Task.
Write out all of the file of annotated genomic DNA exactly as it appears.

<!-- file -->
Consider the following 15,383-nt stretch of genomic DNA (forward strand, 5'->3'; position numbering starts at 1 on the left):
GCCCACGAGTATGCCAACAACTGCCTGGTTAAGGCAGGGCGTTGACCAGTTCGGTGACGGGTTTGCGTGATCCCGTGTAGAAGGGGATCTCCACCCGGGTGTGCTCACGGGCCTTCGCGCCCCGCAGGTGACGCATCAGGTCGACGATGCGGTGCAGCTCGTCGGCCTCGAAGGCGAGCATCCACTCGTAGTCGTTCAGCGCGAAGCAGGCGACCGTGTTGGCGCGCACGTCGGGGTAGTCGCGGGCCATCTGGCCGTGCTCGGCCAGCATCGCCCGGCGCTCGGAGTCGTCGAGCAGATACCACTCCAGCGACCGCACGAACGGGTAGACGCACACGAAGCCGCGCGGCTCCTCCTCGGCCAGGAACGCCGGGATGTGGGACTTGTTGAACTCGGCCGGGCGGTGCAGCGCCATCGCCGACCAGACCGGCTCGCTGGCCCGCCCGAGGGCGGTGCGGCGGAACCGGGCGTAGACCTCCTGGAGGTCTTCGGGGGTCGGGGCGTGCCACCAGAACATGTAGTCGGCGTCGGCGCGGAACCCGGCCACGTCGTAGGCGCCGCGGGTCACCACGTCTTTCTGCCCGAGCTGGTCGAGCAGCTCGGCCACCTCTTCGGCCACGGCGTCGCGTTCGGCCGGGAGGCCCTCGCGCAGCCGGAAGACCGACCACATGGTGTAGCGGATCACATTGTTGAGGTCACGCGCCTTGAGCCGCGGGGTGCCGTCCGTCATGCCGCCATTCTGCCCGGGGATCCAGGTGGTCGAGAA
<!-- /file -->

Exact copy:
Consider the following 15,383-nt stretch of genomic DNA (forward strand, 5'->3'; position numbering starts at 1 on the left):
GCCCACGAGTATGCCAACAACTGCCTGGTTAAGGCAGGGCGTTGACCAGTTCGGTGACGGGTTTGCGTGATCCCGTGTAGAAGGGGATCTCCACCCGGGTGTGCTCACGGGCCTTCGCGCCCCGCAGGTGACGCATCAGGTCGACGATGCGGTGCAGCTCGTCGGCCTCGAAGGCGAGCATCCACTCGTAGTCGTTCAGCGCGAAGCAGGCGACCGTGTTGGCGCGCACGTCGGGGTAGTCGCGGGCCATCTGGCCGTGCTCGGCCAGCATCGCCCGGCGCTCGGAGTCGTCGAGCAGATACCACTCCAGCGACCGCACGAACGGGTAGACGCACACGAAGCCGCGCGGCTCCTCCTCGGCCAGGAACGCCGGGATGTGGGACTTGTTGAACTCGGCCGGGCGGTGCAGCGCCATCGCCGACCAGACCGGCTCGCTGGCCCGCCCGAGGGCGGTGCGGCGGAACCGGGCGTAGACCTCCTGGAGGTCTTCGGGGGTCGGGGCGTGCCACCAGAACATGTAGTCGGCGTCGGCGCGGAACCCGGCCACGTCGTAGGCGCCGCGGGTCACCACGTCTTTCTGCCCGAGCTGGTCGAGCAGCTCGGCCACCTCTTCGGCCACGGCGTCGCGTTCGGCCGGGAGGCCCTCGCGCAGCCGGAAGACCGACCACATGGTGTAGCGGATCACATTGTTGAGGTCACGCGCCTTGAGCCGCGGGGTGCCGTCCGTCATGCCGCCATTCTGCCCGGGGATCCAGGTGGTCGAGAA